The royal palace announced today, Thursday, that one of the crows in the Tower of London, a bird plot whose fate is said to be intertwined with that of Britain, is missing and fears his death.
The tower declared on their website: “We have some really unhappy news to share.”And the Referring to the lost raven as “the queen of ravens tower.” “Our beloved crow, Merlin, has not been seen in the tower for several weeks, and her constant absence indicates to us that she may have unfortunately died.”
Crows are native to the region, and can grow over two feet long with a wingspan of up to 51 inches. According to folklore, if fewer than six crows remain to guard the tower, both the kingdom and the country will collapse.
But Yeoman Warder Ravenmaster Chris Skaife, who looks after the birds, has assured Britons worried about the coronavirus pandemic and Brexit that the nation is safe – for now.
He told BBC Radio: “Obviously, as head of the ravenmaster, my concern is with the welfare of the kingdom.”
“But we have seven crows here in the Tower of London, six are by royal decree and of course I still have an extra crow, so we’re fine for the time being.”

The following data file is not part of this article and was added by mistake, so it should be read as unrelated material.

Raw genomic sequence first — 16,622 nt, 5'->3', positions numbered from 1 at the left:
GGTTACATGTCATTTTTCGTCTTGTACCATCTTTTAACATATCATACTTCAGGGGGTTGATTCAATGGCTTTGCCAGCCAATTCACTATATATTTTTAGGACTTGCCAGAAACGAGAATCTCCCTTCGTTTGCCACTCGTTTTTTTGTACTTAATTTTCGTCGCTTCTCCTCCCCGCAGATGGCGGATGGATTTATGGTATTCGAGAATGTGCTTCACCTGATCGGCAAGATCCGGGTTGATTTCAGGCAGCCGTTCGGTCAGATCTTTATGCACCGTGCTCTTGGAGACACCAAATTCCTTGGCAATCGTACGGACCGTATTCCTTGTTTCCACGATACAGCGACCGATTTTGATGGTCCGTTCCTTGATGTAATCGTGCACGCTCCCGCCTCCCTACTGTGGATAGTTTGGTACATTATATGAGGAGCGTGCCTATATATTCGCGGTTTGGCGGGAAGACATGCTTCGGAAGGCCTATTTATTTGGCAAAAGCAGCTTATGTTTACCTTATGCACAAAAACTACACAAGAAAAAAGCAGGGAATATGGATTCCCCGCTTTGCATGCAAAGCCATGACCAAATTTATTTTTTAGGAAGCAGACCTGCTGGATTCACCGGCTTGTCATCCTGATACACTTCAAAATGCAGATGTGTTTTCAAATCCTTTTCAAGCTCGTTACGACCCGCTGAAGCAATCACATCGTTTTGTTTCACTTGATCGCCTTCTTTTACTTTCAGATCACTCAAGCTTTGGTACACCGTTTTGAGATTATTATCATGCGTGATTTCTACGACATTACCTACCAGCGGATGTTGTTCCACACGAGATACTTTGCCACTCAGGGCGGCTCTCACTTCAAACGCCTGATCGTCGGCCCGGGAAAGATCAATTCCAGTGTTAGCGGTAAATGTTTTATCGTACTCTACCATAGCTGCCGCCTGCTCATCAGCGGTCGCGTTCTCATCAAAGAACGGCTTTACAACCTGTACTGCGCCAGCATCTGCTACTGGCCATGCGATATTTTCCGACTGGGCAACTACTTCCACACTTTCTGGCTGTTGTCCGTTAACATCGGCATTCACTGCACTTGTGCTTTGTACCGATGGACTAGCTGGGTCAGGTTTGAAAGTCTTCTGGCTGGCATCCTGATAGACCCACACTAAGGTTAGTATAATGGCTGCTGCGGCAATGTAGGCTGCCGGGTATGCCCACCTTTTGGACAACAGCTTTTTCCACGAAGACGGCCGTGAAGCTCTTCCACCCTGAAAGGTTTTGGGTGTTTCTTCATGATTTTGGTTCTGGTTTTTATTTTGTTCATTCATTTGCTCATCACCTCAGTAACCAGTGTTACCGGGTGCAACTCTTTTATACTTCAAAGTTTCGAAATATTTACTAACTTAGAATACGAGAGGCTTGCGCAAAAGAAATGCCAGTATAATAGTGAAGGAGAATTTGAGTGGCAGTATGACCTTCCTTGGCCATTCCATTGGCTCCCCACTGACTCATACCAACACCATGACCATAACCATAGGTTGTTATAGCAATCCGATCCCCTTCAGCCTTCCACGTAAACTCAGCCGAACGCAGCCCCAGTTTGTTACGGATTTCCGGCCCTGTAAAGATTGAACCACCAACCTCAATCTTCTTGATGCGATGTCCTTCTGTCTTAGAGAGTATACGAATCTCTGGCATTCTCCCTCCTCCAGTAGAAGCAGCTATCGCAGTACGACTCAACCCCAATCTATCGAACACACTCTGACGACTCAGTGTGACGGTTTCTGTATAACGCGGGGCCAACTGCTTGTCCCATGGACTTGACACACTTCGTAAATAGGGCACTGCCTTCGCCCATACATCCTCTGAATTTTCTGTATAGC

The decree, allegedly issued in the 17th century, stipulated that there should be six at one time. the tower website The ravensmaster notes that cutting off the flight feathers of large black birds to “encourage them to stay in the tower”.
Skeeffy told AFP in an interview in October last year that he usually kept two items as “spare parts,” “just in case,” and that Merlena was his favorite.
Merlena, described by the tower as “the undisputed ruler of the roost,” was last seen in the historic mansion on the banks of the River Thames several weeks ago.
“Just before Christmas, before we went into lockdown, we were putting crows in bed, and they didn’t come back,” said Skeeffy.
He described Merlena as “a lively crow that has been known to leave the tower campus on numerous occasions.”
But he added, “She usually comes back to us, but this time she didn’t. I’m afraid she isn’t with us anymore.”
The seven crows remaining in captivity are Poppy, Erin, Jubilee, Rocky, Harris, Gripp, and George. The location of the tower indicates that crows are intelligent birds with distinct personalities that can imitate sounds, play games, and solve problems.
Skeeff, a former watchdog and drummer for the Royal Regiment of the Princess of Wales, faced an unprecedented challenge to entertain the birds residing in the tower during lockdowns caused by the Coronavirus last year.
The birds suddenly found themselves without anyone to play with – or steal food from. It raised concerns that the birds would fly away in an attempt to find food elsewhere.
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